Political geography is the field of human geography that is concerned with the study of both the spatially uneven outcomes of political processes and the ways in which political processes are themselves affected by spatial structures. Conventionally political geography adopts a three-scale structure for the purposes of analysis with the study of the state at the centre, above this is the study of international relations (or geopolitics), and below it is the study of localities. The primary concerns of the sub-discipline can be summarised as the inter-relationships between people, state, and territory.
"Political geography in essence builds a country economy" The origins of political geography lie in the origins of human geography itself and the early practitioners were concerned mainly with the military and political consequences of the relationships between physical geography, state territories, and state power. In particular there was a close association with regional geography, with its focus on the unique characteristics of regions, and environmental determinism with its emphasis on the influence of the physical environment on human activities. This association found expression in the work of the German geographer Friedrich Ratzel who, in 1897 in his book Politische Geographie, developed the concept of Lebensraum (living space) which explicitly linked the cultural growth of a nation with territorial expansion, and which was later used to provide academic legitimation for the imperialist expansion of the German Third Reich in the 1930s.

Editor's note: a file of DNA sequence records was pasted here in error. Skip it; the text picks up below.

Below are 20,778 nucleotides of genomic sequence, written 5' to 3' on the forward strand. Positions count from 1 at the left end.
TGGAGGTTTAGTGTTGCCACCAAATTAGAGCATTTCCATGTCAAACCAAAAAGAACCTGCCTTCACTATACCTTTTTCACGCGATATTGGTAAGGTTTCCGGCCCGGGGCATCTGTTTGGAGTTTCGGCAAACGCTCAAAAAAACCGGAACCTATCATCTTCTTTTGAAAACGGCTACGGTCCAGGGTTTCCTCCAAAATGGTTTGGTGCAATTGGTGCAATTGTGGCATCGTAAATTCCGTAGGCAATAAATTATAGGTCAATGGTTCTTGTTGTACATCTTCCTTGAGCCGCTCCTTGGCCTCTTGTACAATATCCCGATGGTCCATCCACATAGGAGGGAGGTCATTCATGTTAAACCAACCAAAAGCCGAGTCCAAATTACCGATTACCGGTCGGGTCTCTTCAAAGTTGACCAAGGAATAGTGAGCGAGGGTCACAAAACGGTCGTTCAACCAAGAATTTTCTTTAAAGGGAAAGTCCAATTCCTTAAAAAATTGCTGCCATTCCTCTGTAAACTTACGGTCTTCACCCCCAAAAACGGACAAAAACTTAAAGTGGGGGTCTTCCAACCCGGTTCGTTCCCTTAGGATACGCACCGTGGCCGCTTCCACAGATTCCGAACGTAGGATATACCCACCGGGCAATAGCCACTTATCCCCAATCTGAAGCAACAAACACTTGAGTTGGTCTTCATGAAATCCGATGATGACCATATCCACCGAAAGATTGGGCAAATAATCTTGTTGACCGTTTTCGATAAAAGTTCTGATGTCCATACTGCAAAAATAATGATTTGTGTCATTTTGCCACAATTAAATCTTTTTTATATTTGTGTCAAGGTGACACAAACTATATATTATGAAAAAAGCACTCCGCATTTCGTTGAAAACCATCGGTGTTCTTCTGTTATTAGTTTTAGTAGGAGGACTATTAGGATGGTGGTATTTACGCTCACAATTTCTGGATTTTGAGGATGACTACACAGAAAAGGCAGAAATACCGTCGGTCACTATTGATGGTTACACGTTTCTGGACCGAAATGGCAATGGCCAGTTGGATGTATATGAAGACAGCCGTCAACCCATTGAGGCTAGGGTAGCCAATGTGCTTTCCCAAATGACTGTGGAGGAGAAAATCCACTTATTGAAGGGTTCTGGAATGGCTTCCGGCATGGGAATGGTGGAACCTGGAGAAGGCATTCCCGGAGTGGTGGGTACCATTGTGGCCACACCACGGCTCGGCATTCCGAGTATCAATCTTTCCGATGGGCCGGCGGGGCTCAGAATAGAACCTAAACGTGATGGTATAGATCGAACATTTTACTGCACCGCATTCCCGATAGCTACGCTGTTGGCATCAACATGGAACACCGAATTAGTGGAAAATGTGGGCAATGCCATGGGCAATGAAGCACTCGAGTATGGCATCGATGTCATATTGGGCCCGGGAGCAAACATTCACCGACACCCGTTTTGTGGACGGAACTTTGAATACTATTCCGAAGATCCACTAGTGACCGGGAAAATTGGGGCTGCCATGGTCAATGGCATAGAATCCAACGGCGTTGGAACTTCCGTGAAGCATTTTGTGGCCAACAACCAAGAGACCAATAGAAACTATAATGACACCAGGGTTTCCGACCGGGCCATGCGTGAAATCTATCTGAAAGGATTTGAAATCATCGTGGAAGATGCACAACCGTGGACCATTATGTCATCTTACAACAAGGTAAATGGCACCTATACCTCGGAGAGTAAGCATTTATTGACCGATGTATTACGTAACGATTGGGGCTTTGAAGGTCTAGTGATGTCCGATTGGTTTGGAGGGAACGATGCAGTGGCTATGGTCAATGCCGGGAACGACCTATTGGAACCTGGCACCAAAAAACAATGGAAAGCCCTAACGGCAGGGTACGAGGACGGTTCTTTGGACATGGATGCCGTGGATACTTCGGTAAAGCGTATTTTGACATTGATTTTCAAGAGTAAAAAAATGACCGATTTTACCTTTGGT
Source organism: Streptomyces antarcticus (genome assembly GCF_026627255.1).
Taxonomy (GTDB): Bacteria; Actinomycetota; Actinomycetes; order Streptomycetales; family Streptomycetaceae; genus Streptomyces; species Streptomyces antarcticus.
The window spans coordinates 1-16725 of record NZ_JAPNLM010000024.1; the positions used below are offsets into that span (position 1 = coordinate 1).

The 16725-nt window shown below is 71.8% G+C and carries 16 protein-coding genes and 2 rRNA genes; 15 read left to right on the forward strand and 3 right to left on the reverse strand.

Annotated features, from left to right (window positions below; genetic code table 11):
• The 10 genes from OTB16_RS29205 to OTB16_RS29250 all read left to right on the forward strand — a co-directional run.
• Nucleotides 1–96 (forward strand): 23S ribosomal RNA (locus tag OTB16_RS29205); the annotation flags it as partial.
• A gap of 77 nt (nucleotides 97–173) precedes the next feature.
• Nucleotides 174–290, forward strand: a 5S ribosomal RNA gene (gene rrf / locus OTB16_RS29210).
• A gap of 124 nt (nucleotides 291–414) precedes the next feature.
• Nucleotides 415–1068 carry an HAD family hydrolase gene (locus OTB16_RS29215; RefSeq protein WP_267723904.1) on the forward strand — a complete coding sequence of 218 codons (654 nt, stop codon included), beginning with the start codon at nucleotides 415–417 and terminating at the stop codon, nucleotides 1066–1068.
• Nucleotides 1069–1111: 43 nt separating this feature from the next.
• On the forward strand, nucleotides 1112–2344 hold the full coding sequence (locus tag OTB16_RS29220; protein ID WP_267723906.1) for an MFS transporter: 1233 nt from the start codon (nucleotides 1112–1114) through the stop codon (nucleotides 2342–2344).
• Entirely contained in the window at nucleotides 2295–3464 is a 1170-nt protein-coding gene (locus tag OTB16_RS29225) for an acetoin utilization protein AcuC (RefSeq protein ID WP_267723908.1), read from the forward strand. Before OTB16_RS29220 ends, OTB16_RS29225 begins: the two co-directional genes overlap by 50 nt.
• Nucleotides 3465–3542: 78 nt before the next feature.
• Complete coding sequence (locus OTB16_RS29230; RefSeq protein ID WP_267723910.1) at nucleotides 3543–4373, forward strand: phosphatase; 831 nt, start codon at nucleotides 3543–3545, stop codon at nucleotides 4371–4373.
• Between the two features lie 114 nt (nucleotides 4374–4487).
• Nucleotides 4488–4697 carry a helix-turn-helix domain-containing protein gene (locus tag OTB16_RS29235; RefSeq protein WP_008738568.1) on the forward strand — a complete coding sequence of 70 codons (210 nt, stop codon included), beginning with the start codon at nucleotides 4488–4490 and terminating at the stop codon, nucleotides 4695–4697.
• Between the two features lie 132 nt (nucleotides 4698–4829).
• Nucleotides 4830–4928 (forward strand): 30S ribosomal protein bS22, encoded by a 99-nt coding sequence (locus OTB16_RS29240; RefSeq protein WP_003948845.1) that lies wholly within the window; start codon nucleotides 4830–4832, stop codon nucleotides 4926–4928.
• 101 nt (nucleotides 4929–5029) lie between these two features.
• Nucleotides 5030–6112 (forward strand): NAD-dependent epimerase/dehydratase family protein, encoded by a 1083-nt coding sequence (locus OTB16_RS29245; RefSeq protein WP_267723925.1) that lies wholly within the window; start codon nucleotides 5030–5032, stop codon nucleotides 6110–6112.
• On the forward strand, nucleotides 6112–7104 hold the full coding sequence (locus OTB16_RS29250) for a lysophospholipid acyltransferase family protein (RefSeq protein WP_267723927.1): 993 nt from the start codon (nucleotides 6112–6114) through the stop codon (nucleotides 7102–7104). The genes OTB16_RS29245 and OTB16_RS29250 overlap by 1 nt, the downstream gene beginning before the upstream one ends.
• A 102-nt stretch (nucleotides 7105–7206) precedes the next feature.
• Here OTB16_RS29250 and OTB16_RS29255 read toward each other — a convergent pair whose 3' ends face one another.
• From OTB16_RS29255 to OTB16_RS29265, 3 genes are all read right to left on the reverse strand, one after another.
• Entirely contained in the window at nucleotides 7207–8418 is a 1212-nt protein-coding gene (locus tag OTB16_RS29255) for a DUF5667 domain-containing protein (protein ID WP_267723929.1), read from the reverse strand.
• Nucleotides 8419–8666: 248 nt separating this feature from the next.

This article covers the development of Spain's economy over the course of its history.
Finance is the practice]citation needed[ of funds management, or the allocation of assets and liabilities over time under conditions of certainty and uncertainty. A key point in finance is the time value of money, which states that a unit of currency today is worth more than the same unit of currency tomorrow. Finance aims to price assets based on their risk level, and expected rate of return. Finance can be broken into three different sub categories: public finance, corporate finance and personal finance.